It wasn’t that he couldn’t function on his own. Just the opposite: he’d come a long way over the past eight months. He had refused to enroll in a program for the blind, and had no medical insurance for the problem of his gimp. But with Jane’s daily commitment to him, he made fast progress on both fronts. She was his pair of eyes, guiding him; she was his physical therapist, carrying him, propping him upright, and massaging his muscles back to life. He learned to navigate the maze of their home; he walked and exercised until his leg was on fire. By Christmas he could get around the apartment pretty well, and he had even cooked a few meals with minimal supervision. By the end of March he didn’t need babysitting at all. Those months of training had given him cause to live.
They had given Jane close to a nervous breakdown. As she instructed him daily, he yelled at her through his failures; decried his miserable existence. She crawled into their bed at nights feeling battered, and allowed him to make furious love to her when he had the urge. He needed her; he resented her. He loved her, but couldn’t allow himself the luxury. He’d been there before, and she’d thrown him off a cliff. She would never forgive herself for that: she still loved him, and couldn’t conceive feeling that way about anyone else. Their relationship became a form of ritualized atonement — he making up for lost time, she paying the price for all he’d suffered. Good days were rare and beyond precious. Christmas wasn’t one of them. They had spent it with her father, and he and Mike had argued so violently that she thought it would come to blows. She had taken Mike home, and he had refused to come within a ten-mile radius of Jim Hopper ever since.
But on the last day of March, Jane pronounced him rehabilitated and got some of her life back. She took him shopping downtown to celebrate. They went to Powell’s Bookstore and had lunch on the Willamette River. Mike made good conversation, cracked jokes that made her laugh, and even flirted outrageously with their waitress (who happened to be a knock-out, though Mike had no way of knowing). The honeymoon didn’t last. After that day he became increasingly withdrawn, lacking the purpose his therapy had provided. He was homebound with nothing to do. He listened to music all day; lashed out and became short-tempered.
Jane did what she could to comfort him, but he needed more from her than comfort. He needed to share his pain, and yet couldn’t. He had been alone too long — for three and a half monstrous years. And he couldn’t open those doors without his traumas swamping him. He wanted her close by, but instinctively pushed her away.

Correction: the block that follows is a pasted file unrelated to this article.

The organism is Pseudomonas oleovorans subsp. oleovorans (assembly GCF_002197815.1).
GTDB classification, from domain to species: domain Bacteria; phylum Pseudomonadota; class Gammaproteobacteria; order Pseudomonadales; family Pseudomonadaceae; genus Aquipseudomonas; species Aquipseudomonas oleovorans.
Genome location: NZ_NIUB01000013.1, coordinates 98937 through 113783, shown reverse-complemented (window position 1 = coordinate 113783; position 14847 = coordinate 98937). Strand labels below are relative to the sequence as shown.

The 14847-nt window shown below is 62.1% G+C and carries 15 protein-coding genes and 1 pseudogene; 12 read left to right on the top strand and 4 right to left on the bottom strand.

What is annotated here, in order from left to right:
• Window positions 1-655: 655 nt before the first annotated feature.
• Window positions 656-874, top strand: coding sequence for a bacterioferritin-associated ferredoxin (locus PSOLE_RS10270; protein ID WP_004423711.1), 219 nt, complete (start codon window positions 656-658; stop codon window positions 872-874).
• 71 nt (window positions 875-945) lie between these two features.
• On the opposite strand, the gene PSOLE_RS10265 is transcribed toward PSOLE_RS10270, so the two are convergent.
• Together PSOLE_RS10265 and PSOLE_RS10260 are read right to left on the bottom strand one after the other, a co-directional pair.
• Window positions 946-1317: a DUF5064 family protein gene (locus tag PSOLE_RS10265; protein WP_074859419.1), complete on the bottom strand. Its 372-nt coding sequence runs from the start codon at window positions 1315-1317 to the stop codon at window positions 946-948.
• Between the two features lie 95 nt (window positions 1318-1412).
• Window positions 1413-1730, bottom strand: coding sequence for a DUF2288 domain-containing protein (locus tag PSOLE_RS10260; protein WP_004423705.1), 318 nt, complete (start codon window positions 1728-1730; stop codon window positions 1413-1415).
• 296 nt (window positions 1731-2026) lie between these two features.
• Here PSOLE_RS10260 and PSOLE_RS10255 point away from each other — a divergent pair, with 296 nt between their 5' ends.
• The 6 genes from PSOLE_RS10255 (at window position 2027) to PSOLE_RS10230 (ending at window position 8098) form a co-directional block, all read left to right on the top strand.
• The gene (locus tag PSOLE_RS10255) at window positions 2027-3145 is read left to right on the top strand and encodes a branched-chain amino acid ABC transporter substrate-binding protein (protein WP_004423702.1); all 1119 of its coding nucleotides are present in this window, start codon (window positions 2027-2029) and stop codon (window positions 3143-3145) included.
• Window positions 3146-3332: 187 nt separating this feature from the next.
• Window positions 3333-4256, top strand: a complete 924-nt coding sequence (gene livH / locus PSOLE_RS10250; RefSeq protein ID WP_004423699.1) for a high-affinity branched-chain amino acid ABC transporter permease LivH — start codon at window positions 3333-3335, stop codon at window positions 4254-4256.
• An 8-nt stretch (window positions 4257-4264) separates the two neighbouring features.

“I’m not lying, El,” he said. “Climb your mountain.”
If she stayed it would only make him angry. So she went.
The following week Mike asked her to take him out shopping. He wanted to buy a guitar.
The crash came from the living room — a loud smack of broken glass.
“Mike!” Jane rushed in, fearing the worst.
It was bad. Mike was on his back, trapped inside the coffee table he had just fallen through. He had been standing on a chair to open a vent, lost his balance, and gone right through the glass cover. Huge shards pressed into him, and sudden movements were out of the question.
“Don’t move,” said Jane. “I’ll get you out.”
“Leave me alone!” he yelled. “I can get myself up!”
“No, you can’t! The glass is going to slice you!”
He swore and tried sitting up — and then let out a blistering string of F-bombs when Jane was proven right. Glass gashed into his side, and he lay back down.
Jane leaned over and held his shoulders, telling him not to move. He swore at her, saying she was worthless. She used her powers delicately, pushing against the glass shards until Mike was safe to move. She used her telekinetic waves to lift him.
“Stop that!” he yelled.
“Don’t fight me, Mike — No, don’t. Stop. Listen to me! Stop.” He fought her furiously; she stifled his efforts easily. “Mike, stop it!”
He was livid. “GET OFF ME!” he roared.
She had him out safely now. She set him down on the floor, pulled up his shirt where the glass had pierced his side, and grabbed a fistful of kleenex from a nearby shelf. He roared again, thrashed futilely, swore, and threatened things so awful her heart broke. He went on like that for a long time, and she just held him. He still hates me. He always will. When he finally exhausted his invective he began to weep. It was a deep and frightful weeping that came from the soul. Only someone who had been abused and degraded by the Illithid for as long as he had could cry like that. The tears soaked her shirt. She was scared for him, and for their relationship. He was reliving hell in those tears. Still losing against the creature long after she had annihilated it.
Spring became summer, and with that came the phone call she dreaded. She talked for a long time, and promised she’d try her best.
“Mike?” He was sitting in his chair, playing guitar to The Cult’s “She Sells Sanctuary”. She turned off the stereo.
He kept playing.
“That was Lucas on the phone. He and Dustin want to come visit.”
He won’t budge. “They can rent a hotel room.”
“Forget it, El. Put my music back on.”
“They’re your best friends.”
“They’re not coming.”
“No, I said! Drop it already!”